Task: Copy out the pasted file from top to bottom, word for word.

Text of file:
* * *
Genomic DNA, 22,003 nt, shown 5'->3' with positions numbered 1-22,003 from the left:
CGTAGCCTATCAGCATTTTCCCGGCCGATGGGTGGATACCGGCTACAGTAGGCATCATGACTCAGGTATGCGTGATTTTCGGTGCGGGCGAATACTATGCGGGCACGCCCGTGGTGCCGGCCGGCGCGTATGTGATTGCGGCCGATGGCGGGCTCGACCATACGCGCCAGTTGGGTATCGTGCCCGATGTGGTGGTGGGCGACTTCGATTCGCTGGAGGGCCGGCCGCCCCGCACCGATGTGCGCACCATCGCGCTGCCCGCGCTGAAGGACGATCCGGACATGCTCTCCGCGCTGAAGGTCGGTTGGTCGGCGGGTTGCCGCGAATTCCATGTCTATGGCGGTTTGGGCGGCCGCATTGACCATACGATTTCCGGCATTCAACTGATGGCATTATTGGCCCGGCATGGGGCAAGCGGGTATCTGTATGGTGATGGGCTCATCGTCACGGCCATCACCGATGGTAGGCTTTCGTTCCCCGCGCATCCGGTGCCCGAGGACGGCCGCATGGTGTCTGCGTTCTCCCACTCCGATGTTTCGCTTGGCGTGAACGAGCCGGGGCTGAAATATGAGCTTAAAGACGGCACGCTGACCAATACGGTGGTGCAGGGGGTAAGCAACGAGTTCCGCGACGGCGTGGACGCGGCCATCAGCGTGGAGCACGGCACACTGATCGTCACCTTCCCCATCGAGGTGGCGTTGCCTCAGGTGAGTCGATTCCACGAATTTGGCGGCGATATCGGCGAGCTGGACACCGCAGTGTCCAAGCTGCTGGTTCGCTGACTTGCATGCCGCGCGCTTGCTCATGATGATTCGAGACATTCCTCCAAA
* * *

Genomic DNA, 22,003 nt, shown 5'->3' with positions numbered 1-22,003 from the left:
CGTAGCCTATCAGCATTTTCCCGGCCGATGGGTGGATACCGGCTACAGTAGGCATCATGACTCAGGTATGCGTGATTTTCGGTGCGGGCGAATACTATGCGGGCACGCCCGTGGTGCCGGCCGGCGCGTATGTGATTGCGGCCGATGGCGGGCTCGACCATACGCGCCAGTTGGGTATCGTGCCCGATGTGGTGGTGGGCGACTTCGATTCGCTGGAGGGCCGGCCGCCCCGCACCGATGTGCGCACCATCGCGCTGCCCGCGCTGAAGGACGATCCGGACATGCTCTCCGCGCTGAAGGTCGGTTGGTCGGCGGGTTGCCGCGAATTCCATGTCTATGGCGGTTTGGGCGGCCGCATTGACCATACGATTTCCGGCATTCAACTGATGGCATTATTGGCCCGGCATGGGGCAAGCGGGTATCTGTATGGTGATGGGCTCATCGTCACGGCCATCACCGATGGTAGGCTTTCGTTCCCCGCGCATCCGGTGCCCGAGGACGGCCGCATGGTGTCTGCGTTCTCCCACTCCGATGTTTCGCTTGGCGTGAACGAGCCGGGGCTGAAATATGAGCTTAAAGACGGCACGCTGACCAATACGGTGGTGCAGGGGGTAAGCAACGAGTTCCGCGACGGCGTGGACGCGGCCATCAGCGTGGAGCACGGCACACTGATCGTCACCTTCCCCATCGAGGTGGCGTTGCCTCAGGTGAGTCGATTCCACGAATTTGGCGGCGATATCGGCGAGCTGGACACCGCAGTGTCCAAGCTGCTGGTTCGCTGACTTGCATGCCGCGCGCTTGCTCATGATGATTCGAGACATTCCTCCAAA